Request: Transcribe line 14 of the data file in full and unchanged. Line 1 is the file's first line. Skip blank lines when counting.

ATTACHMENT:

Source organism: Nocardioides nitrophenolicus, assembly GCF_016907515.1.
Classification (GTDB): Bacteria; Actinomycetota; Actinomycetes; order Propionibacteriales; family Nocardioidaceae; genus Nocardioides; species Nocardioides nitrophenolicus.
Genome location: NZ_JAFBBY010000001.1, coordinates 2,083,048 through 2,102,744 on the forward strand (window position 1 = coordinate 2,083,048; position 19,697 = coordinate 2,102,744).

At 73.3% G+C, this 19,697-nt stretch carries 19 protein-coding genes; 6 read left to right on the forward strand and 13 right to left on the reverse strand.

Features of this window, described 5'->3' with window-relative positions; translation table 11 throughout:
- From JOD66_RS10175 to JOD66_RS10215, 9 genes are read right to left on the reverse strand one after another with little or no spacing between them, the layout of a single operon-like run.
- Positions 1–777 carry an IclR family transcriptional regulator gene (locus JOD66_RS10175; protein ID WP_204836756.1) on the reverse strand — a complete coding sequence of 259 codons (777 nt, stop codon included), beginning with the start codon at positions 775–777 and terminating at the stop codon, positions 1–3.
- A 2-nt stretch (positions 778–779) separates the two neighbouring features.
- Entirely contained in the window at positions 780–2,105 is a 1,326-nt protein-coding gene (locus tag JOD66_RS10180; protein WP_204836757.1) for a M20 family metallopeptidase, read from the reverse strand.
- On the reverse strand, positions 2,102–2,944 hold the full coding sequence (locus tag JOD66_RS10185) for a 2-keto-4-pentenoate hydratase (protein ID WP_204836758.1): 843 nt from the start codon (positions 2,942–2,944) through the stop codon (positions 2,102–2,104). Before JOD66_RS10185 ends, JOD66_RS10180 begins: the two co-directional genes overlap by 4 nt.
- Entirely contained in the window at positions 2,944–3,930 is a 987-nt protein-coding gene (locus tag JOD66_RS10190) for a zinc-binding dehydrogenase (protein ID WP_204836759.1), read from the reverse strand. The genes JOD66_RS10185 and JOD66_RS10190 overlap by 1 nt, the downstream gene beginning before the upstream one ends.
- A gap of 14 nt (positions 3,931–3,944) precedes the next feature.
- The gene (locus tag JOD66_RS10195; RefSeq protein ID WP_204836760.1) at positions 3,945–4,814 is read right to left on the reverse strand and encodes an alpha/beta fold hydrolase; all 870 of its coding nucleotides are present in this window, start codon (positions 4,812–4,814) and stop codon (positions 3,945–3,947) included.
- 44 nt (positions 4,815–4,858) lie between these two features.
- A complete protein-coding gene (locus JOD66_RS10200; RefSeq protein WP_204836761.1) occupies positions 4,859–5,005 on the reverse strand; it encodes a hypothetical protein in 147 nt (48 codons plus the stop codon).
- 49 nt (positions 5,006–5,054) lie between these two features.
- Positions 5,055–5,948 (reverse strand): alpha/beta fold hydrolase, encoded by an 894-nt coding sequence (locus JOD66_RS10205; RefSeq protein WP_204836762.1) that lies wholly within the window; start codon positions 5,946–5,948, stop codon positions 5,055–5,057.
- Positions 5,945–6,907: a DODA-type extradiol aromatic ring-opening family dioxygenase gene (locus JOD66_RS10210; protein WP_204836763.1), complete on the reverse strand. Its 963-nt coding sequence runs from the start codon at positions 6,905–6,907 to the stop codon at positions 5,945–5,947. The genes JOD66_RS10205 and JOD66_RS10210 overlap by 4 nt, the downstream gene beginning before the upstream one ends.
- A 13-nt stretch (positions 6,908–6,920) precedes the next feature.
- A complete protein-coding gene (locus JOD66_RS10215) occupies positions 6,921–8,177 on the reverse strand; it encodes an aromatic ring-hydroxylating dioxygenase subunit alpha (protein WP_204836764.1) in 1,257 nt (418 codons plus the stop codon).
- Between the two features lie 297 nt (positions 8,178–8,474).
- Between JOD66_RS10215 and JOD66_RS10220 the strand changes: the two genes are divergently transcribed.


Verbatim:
- 44 nt (positions 4,815–4,858) lie between these two features.